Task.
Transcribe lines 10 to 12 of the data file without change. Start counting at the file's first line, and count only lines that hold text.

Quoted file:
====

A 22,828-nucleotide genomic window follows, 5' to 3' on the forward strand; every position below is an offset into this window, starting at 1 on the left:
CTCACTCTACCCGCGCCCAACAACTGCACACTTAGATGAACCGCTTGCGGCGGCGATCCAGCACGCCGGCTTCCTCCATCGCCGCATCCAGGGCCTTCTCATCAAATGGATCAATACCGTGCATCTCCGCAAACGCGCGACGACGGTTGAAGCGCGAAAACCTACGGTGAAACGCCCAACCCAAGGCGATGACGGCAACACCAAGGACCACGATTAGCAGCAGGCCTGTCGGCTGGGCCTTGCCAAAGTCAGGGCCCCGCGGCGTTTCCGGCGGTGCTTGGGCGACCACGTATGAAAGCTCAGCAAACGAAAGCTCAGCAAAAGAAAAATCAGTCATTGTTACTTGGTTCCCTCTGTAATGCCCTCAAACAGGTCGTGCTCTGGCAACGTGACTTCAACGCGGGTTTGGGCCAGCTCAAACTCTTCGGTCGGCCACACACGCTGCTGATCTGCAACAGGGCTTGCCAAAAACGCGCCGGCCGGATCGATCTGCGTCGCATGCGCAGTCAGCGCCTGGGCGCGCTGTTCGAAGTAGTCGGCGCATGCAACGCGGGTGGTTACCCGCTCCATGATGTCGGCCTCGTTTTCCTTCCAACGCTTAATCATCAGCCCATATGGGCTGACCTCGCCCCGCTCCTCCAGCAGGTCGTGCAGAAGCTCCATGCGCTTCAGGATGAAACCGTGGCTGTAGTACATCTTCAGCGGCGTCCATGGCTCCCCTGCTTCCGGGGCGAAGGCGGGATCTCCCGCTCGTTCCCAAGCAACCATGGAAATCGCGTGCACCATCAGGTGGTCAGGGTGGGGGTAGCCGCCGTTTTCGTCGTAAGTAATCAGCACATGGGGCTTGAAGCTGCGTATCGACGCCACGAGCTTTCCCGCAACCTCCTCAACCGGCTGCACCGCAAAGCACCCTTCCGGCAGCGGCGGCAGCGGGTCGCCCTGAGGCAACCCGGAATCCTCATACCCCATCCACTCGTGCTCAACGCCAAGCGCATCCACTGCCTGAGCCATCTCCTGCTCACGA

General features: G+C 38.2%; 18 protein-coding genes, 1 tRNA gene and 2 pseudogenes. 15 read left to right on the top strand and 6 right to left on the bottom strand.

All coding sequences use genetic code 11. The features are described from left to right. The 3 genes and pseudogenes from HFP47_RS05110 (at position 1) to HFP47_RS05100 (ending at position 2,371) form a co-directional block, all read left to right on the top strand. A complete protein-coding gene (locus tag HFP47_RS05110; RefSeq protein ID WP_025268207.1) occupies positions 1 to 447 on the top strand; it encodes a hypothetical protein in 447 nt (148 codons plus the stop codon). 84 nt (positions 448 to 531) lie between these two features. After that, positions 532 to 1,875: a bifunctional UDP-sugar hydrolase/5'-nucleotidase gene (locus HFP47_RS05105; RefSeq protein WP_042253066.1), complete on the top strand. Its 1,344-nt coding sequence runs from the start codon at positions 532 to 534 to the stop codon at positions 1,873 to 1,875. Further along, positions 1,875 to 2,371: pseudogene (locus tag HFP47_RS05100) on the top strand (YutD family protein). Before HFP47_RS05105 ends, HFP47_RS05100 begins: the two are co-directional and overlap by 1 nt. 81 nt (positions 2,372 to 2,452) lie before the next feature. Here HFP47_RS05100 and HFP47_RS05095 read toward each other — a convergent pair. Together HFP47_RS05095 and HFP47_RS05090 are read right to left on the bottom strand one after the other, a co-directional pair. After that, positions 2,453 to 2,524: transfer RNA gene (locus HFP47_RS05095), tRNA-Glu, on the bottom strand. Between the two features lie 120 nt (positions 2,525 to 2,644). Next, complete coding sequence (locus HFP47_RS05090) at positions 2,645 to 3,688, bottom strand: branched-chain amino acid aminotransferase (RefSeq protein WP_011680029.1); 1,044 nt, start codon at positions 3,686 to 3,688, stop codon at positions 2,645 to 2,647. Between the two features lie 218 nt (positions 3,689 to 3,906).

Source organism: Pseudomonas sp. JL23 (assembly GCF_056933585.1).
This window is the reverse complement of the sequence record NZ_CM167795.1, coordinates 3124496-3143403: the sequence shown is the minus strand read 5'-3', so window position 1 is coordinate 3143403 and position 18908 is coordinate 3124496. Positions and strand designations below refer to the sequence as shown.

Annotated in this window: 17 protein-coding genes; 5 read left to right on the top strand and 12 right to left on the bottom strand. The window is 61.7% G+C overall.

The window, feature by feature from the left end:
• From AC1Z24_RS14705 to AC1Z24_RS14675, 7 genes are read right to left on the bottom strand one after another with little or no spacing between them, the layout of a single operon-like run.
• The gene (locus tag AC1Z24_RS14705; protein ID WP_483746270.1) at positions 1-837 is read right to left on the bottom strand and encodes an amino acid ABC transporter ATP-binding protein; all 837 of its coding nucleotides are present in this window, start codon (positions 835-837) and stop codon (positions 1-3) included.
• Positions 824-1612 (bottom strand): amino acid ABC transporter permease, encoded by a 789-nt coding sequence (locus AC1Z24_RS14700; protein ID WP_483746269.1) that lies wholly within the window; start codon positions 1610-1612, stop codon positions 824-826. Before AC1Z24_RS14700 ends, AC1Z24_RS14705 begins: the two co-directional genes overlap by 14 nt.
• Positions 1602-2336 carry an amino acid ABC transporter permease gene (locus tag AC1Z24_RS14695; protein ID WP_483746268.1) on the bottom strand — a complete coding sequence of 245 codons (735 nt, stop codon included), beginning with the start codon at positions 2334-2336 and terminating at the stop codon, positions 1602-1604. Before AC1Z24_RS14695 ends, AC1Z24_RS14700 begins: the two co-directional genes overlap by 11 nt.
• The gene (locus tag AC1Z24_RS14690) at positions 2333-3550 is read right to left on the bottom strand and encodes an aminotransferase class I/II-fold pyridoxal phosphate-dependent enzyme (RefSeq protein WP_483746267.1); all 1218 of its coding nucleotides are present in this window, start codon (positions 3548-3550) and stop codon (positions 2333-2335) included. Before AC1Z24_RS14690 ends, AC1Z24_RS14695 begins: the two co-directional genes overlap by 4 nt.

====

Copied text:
• The gene (locus tag AC1Z24_RS14705; protein ID WP_483746270.1) at positions 1-837 is read right to left on the bottom strand and encodes an amino acid ABC transporter ATP-binding protein; all 837 of its coding nucleotides are present in this window, start codon (positions 835-837) and stop codon (positions 1-3) included.
• Positions 824-1612 (bottom strand): amino acid ABC transporter permease, encoded by a 789-nt coding sequence (locus AC1Z24_RS14700; protein ID WP_483746269.1) that lies wholly within the window; start codon positions 1610-1612, stop codon positions 824-826. Before AC1Z24_RS14700 ends, AC1Z24_RS14705 begins: the two co-directional genes overlap by 14 nt.
• Positions 1602-2336 carry an amino acid ABC transporter permease gene (locus tag AC1Z24_RS14695; protein ID WP_483746268.1) on the bottom strand — a complete coding sequence of 245 codons (735 nt, stop codon included), beginning with the start codon at positions 2334-2336 and terminating at the stop codon, positions 1602-1604. Before AC1Z24_RS14695 ends, AC1Z24_RS14700 begins: the two co-directional genes overlap by 11 nt.